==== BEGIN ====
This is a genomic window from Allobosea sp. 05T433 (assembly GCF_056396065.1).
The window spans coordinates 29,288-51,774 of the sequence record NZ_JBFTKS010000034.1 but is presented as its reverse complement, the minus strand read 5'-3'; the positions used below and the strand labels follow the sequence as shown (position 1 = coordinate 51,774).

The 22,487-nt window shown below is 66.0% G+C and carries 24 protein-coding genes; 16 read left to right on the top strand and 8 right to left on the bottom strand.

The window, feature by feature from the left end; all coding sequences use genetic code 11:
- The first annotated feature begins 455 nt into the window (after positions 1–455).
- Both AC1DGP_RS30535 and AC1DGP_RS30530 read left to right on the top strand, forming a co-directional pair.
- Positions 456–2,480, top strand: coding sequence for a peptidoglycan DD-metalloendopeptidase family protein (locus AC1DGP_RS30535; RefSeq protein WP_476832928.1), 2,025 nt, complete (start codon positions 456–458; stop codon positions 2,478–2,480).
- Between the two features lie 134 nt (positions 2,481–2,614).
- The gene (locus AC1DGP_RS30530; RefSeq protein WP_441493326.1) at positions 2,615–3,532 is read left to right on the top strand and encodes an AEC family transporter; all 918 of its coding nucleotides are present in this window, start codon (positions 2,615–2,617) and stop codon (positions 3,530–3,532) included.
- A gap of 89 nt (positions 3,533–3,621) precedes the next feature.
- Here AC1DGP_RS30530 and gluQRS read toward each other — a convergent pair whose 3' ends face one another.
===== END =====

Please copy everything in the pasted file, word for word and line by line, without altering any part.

This is a genomic window from Allobosea sp. 05T433 (assembly GCF_056396065.1).
The window spans coordinates 29,288-51,774 of the sequence record NZ_JBFTKS010000034.1 but is presented as its reverse complement, the minus strand read 5'-3'; the positions used below and the strand labels follow the sequence as shown (position 1 = coordinate 51,774).

The 22,487-nt window shown below is 66.0% G+C and carries 24 protein-coding genes; 16 read left to right on the top strand and 8 right to left on the bottom strand.

The window, feature by feature from the left end; all coding sequences use genetic code 11:
- The first annotated feature begins 455 nt into the window (after positions 1–455).
- Both AC1DGP_RS30535 and AC1DGP_RS30530 read left to right on the top strand, forming a co-directional pair.
- Positions 456–2,480, top strand: coding sequence for a peptidoglycan DD-metalloendopeptidase family protein (locus AC1DGP_RS30535; RefSeq protein WP_476832928.1), 2,025 nt, complete (start codon positions 456–458; stop codon positions 2,478–2,480).
- Between the two features lie 134 nt (positions 2,481–2,614).
- The gene (locus AC1DGP_RS30530; RefSeq protein WP_441493326.1) at positions 2,615–3,532 is read left to right on the top strand and encodes an AEC family transporter; all 918 of its coding nucleotides are present in this window, start codon (positions 2,615–2,617) and stop codon (positions 3,530–3,532) included.
- A gap of 89 nt (positions 3,533–3,621) precedes the next feature.
- Here AC1DGP_RS30530 and gluQRS read toward each other — a convergent pair whose 3' ends face one another.